Getting the Full-Text Article
Databases often allow you to download articles directly. Even if they don't, the library may still have the item. Try clicking the "Find It @ GSU" button next to the citation. The window that opens will tell you if the library owns a print or electronic copy. If the item is not in the GSU Library, you can request it via our Interlibrary Loan service. Using the Interlibrary Loan link in the Find It @ GSU window will fill out all the information for you.
You can search Google Scholar for "Full Text @ GSU" off-campus.
Most publishers provide TOC e-mail alerts/RSS feeds service for free. Some publishers also provide article alerts or search alerts which are similar to search alerts from article databases.
To set up alerts from individual journals, go to the publisher's website, register an account, and follow the instruction there.
Most databases provide search alerts which are based on the searches you have created. Every time the database is updated or on a schedule that you have defined, you will receive an alert. Your search strategy can be based on a topic, author, or journal title.
When choosing the appropriate databases to set up alerts, it is critically important to consider the update frequency of the database.
To set up a citation alert, click the title of the article to access the article record, then click Create Citation Alert.
Note: Alerting service is not available through Web of Knowledge All Databases Search.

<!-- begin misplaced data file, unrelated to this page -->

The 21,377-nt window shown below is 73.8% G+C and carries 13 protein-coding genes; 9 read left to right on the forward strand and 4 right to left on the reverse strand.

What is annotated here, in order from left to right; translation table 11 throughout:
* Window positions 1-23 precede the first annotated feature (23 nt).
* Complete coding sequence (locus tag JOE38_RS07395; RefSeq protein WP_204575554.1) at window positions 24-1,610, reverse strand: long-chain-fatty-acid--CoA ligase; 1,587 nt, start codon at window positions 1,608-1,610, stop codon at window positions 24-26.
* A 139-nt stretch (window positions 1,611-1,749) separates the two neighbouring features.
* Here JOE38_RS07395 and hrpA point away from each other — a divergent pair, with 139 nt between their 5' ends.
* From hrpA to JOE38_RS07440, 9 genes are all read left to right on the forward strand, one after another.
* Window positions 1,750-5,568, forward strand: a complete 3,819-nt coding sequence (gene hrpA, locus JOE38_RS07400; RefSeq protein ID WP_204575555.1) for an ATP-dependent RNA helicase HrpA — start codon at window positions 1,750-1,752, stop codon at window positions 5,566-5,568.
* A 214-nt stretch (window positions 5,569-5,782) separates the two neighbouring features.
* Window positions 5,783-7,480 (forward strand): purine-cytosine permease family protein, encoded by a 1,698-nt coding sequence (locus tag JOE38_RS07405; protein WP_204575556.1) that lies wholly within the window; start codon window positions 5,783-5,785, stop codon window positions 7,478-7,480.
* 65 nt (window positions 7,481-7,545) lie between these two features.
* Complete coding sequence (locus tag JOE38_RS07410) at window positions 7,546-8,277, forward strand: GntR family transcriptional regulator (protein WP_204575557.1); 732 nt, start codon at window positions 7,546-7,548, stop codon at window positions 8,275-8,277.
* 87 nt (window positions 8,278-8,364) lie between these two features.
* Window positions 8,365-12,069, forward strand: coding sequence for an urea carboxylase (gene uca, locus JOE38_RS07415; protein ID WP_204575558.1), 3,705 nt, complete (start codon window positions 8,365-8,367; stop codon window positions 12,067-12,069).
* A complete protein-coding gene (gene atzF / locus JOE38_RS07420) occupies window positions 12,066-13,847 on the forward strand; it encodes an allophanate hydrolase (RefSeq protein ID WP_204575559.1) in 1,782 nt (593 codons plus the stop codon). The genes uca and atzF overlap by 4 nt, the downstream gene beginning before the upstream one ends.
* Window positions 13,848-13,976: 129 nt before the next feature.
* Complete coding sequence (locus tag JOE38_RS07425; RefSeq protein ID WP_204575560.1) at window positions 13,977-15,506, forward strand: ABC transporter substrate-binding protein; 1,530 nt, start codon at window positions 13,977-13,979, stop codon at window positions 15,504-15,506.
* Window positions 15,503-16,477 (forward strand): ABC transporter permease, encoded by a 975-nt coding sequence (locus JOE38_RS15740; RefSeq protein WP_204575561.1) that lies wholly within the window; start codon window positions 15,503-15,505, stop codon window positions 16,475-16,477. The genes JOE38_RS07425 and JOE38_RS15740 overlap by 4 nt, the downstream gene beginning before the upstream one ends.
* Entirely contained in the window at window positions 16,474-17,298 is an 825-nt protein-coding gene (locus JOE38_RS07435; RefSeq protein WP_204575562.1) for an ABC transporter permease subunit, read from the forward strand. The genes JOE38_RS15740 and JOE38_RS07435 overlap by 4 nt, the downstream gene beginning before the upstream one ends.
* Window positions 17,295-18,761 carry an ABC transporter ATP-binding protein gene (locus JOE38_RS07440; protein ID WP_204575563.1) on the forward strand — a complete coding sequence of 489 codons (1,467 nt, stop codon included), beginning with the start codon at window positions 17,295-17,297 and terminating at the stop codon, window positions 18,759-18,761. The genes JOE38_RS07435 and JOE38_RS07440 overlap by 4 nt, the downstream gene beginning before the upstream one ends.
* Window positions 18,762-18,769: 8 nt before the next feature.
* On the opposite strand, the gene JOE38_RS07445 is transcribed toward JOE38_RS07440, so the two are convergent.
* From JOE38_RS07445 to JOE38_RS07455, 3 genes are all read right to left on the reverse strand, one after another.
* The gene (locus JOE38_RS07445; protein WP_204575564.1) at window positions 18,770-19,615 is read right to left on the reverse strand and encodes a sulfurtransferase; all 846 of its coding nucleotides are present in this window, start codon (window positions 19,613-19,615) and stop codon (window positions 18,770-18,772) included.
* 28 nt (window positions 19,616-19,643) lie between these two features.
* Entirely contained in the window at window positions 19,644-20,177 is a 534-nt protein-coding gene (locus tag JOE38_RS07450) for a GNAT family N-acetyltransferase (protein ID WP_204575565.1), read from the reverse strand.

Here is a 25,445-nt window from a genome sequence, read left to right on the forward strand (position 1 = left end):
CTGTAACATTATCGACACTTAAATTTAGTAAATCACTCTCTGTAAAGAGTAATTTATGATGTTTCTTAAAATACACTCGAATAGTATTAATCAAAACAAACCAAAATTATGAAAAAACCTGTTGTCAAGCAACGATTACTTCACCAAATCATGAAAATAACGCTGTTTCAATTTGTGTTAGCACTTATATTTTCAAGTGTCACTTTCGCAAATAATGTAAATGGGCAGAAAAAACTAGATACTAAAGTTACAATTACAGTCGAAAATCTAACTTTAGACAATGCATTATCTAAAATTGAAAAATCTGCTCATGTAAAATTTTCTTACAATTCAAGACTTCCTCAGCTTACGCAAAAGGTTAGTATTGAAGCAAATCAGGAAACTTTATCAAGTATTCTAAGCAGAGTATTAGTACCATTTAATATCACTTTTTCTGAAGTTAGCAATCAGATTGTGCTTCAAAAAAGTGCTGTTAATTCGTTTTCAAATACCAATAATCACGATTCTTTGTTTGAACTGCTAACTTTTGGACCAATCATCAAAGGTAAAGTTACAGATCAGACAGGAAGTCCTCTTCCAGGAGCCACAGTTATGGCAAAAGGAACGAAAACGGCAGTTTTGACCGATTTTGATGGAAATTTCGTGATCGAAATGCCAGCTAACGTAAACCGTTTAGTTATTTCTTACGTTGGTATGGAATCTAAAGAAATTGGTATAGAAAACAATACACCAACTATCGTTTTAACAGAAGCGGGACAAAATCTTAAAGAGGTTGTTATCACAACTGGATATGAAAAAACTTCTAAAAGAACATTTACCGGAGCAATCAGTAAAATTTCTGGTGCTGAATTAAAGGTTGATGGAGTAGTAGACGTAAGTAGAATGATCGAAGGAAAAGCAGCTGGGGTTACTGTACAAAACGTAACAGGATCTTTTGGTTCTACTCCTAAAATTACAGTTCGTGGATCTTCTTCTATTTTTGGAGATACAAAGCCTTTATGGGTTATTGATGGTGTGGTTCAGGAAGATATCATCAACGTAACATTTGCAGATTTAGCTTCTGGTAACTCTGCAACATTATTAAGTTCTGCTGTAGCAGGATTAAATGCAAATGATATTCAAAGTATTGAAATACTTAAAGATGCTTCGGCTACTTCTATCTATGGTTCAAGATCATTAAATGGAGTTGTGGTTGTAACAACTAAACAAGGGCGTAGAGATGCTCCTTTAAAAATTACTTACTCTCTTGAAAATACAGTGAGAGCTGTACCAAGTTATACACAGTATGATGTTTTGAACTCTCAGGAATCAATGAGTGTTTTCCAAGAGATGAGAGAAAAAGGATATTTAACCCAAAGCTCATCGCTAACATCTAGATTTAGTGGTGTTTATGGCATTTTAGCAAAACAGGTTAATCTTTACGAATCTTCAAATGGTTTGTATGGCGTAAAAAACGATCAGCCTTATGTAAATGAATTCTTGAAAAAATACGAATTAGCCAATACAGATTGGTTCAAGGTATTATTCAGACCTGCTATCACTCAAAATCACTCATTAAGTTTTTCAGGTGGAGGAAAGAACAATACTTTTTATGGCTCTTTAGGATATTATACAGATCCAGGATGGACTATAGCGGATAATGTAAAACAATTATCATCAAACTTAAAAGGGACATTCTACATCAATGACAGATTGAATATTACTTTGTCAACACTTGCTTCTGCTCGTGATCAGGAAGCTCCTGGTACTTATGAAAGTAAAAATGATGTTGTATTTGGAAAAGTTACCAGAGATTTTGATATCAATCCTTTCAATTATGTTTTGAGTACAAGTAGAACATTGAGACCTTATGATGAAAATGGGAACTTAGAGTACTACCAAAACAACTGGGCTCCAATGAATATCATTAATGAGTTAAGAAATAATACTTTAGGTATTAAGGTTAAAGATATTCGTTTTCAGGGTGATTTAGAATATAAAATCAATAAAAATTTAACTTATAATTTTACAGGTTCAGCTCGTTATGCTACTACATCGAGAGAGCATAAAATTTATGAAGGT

For more information on auto-alerts types and how to set them up, consult this Auto-alerts instruction site.
Click the button. It provides you:
Go to GIL-Find and type the journal title in the search box without any articles (A, An, The) at the beginning. Select Journal Title from the drop-down menu and click Go. The result list will show both the electronic version and the print version if available. Check the dates of the journal in all formats to see if we have the volume of the journal. If we don't have it in either format, request the article through Interlibrary Loan.
Typing the abbreviated journal title into GIL-Find will often find the journal. If not, look to the Journal Abbreviated Title <> Full Title box for other options.
For articles or book chapters that are available in print format in the University Library but not available online, GSU faculty and graduate students only may submit an ILLiad request to have them delivered electronically to you. Within three business days, your request will be web-posted and you'll get an e-mail notification with instructions on how to view it. See the Desktop Article Delivery page for details on how to use the service.
A DOI is a unique and persistent identification number for the digital object with which it is associated. DOIs are commonly assigned to online scientific articles. Many journals now require DOIs to be included in references. More about DOI.
If you are on campus, the DOI Resolver will take you to the "Find it at GSU" page. This page not only shows you the citation of the article, but also shows you if we have the article electronically or in print. If we don't have it in either form, an ILL link will show up so you can request it through Interlibrary Loan.
Go to the CrossRef Simple Text Query page, paste your reference in the box provided and click on "Submit". It will provide the DOIs if available.
Note: Some articles don't have a DOI.
Most journal abbreviations are based on the ISSN's "List of Title Word Abbreviations". To look up specific titles and abbreviations, try Science & Engineering Journal Abbreviations from the Unviersity of British Colombia. For ADS journal codens, use ADS Journal Name/Code.
Still haven't found what you're looking for? Try the Journal Abbreviation Resources page.